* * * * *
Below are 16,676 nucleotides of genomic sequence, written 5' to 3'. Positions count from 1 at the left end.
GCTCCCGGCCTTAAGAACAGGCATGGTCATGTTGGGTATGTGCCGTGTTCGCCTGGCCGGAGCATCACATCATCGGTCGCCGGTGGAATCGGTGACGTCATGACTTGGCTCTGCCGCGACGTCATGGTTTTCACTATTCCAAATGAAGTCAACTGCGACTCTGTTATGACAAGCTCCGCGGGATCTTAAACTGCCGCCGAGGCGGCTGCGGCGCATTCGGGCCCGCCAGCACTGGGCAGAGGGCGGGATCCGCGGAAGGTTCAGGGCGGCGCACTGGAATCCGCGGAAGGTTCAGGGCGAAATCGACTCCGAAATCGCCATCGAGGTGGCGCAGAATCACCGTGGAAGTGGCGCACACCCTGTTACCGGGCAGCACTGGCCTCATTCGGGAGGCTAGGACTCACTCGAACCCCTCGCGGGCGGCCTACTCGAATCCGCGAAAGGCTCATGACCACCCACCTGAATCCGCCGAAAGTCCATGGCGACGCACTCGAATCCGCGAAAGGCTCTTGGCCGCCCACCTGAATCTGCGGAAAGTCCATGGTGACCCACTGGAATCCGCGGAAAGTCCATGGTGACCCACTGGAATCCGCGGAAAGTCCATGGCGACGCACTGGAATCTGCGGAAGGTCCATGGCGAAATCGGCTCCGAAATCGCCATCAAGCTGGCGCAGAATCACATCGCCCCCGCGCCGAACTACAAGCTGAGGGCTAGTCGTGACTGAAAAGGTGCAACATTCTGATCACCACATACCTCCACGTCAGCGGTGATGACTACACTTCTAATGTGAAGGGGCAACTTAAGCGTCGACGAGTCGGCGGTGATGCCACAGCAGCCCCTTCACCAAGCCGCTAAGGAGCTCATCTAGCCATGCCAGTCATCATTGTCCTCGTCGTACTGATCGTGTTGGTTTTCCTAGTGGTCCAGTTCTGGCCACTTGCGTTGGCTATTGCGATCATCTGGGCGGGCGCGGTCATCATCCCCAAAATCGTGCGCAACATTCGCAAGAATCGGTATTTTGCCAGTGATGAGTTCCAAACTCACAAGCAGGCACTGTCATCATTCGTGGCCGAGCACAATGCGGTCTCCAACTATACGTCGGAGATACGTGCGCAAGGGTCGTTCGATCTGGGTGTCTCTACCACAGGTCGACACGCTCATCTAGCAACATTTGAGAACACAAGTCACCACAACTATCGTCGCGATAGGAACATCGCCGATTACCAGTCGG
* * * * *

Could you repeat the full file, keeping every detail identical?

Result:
Below are 16,676 nucleotides of genomic sequence, written 5' to 3'. Positions count from 1 at the left end.
GCTCCCGGCCTTAAGAACAGGCATGGTCATGTTGGGTATGTGCCGTGTTCGCCTGGCCGGAGCATCACATCATCGGTCGCCGGTGGAATCGGTGACGTCATGACTTGGCTCTGCCGCGACGTCATGGTTTTCACTATTCCAAATGAAGTCAACTGCGACTCTGTTATGACAAGCTCCGCGGGATCTTAAACTGCCGCCGAGGCGGCTGCGGCGCATTCGGGCCCGCCAGCACTGGGCAGAGGGCGGGATCCGCGGAAGGTTCAGGGCGGCGCACTGGAATCCGCGGAAGGTTCAGGGCGAAATCGACTCCGAAATCGCCATCGAGGTGGCGCAGAATCACCGTGGAAGTGGCGCACACCCTGTTACCGGGCAGCACTGGCCTCATTCGGGAGGCTAGGACTCACTCGAACCCCTCGCGGGCGGCCTACTCGAATCCGCGAAAGGCTCATGACCACCCACCTGAATCCGCCGAAAGTCCATGGCGACGCACTCGAATCCGCGAAAGGCTCTTGGCCGCCCACCTGAATCTGCGGAAAGTCCATGGTGACCCACTGGAATCCGCGGAAAGTCCATGGTGACCCACTGGAATCCGCGGAAAGTCCATGGCGACGCACTGGAATCTGCGGAAGGTCCATGGCGAAATCGGCTCCGAAATCGCCATCAAGCTGGCGCAGAATCACATCGCCCCCGCGCCGAACTACAAGCTGAGGGCTAGTCGTGACTGAAAAGGTGCAACATTCTGATCACCACATACCTCCACGTCAGCGGTGATGACTACACTTCTAATGTGAAGGGGCAACTTAAGCGTCGACGAGTCGGCGGTGATGCCACAGCAGCCCCTTCACCAAGCCGCTAAGGAGCTCATCTAGCCATGCCAGTCATCATTGTCCTCGTCGTACTGATCGTGTTGGTTTTCCTAGTGGTCCAGTTCTGGCCACTTGCGTTGGCTATTGCGATCATCTGGGCGGGCGCGGTCATCATCCCCAAAATCGTGCGCAACATTCGCAAGAATCGGTATTTTGCCAGTGATGAGTTCCAAACTCACAAGCAGGCACTGTCATCATTCGTGGCCGAGCACAATGCGGTCTCCAACTATACGTCGGAGATACGTGCGCAAGGGTCGTTCGATCTGGGTGTCTCTACCACAGGTCGACACGCTCATCTAGCAACATTTGAGAACACAAGTCACCACAACTATCGTCGCGATAGGAACATCGCCGATTACCAGTCGG